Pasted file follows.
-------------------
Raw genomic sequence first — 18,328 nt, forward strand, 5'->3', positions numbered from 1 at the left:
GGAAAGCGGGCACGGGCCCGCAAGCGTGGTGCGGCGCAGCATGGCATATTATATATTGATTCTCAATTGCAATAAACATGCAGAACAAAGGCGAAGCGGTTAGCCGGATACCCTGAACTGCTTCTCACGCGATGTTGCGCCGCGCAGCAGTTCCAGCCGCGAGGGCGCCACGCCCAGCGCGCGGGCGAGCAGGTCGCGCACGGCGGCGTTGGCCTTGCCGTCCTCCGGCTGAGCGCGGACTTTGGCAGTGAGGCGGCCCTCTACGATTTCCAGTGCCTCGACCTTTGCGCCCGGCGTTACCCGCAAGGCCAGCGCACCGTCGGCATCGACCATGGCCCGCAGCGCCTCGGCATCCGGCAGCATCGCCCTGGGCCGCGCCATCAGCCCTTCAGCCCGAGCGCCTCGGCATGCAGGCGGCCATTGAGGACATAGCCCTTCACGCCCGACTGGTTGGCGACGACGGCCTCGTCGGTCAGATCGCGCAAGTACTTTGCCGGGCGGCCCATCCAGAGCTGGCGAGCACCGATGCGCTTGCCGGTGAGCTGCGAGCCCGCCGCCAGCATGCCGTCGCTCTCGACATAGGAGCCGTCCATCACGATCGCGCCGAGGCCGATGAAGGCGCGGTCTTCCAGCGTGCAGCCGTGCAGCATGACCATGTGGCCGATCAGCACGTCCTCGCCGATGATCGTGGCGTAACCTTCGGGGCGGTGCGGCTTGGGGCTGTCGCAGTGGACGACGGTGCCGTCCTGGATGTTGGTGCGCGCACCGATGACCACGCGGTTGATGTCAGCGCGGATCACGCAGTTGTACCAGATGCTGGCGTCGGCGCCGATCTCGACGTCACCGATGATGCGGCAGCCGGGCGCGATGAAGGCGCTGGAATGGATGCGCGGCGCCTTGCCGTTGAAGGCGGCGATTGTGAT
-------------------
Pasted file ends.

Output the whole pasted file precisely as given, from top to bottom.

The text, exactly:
Raw genomic sequence first — 18,328 nt, forward strand, 5'->3', positions numbered from 1 at the left:
GGAAAGCGGGCACGGGCCCGCAAGCGTGGTGCGGCGCAGCATGGCATATTATATATTGATTCTCAATTGCAATAAACATGCAGAACAAAGGCGAAGCGGTTAGCCGGATACCCTGAACTGCTTCTCACGCGATGTTGCGCCGCGCAGCAGTTCCAGCCGCGAGGGCGCCACGCCCAGCGCGCGGGCGAGCAGGTCGCGCACGGCGGCGTTGGCCTTGCCGTCCTCCGGCTGAGCGCGGACTTTGGCAGTGAGGCGGCCCTCTACGATTTCCAGTGCCTCGACCTTTGCGCCCGGCGTTACCCGCAAGGCCAGCGCACCGTCGGCATCGACCATGGCCCGCAGCGCCTCGGCATCCGGCAGCATCGCCCTGGGCCGCGCCATCAGCCCTTCAGCCCGAGCGCCTCGGCATGCAGGCGGCCATTGAGGACATAGCCCTTCACGCCCGACTGGTTGGCGACGACGGCCTCGTCGGTCAGATCGCGCAAGTACTTTGCCGGGCGGCCCATCCAGAGCTGGCGAGCACCGATGCGCTTGCCGGTGAGCTGCGAGCCCGCCGCCAGCATGCCGTCGCTCTCGACATAGGAGCCGTCCATCACGATCGCGCCGAGGCCGATGAAGGCGCGGTCTTCCAGCGTGCAGCCGTGCAGCATGACCATGTGGCCGATCAGCACGTCCTCGCCGATGATCGTGGCGTAACCTTCGGGGCGGTGCGGCTTGGGGCTGTCGCAGTGGACGACGGTGCCGTCCTGGATGTTGGTGCGCGCACCGATGACCACGCGGTTGATGTCAGCGCGGATCACGCAGTTGTACCAGATGCTGGCGTCGGCGCCGATCTCGACGTCACCGATGATGCGGCAGCCGGGCGCGATGAAGGCGCTGGAATGGATGCGCGGCGCCTTGCCGTTGAAGGCGGCGATTGTGAT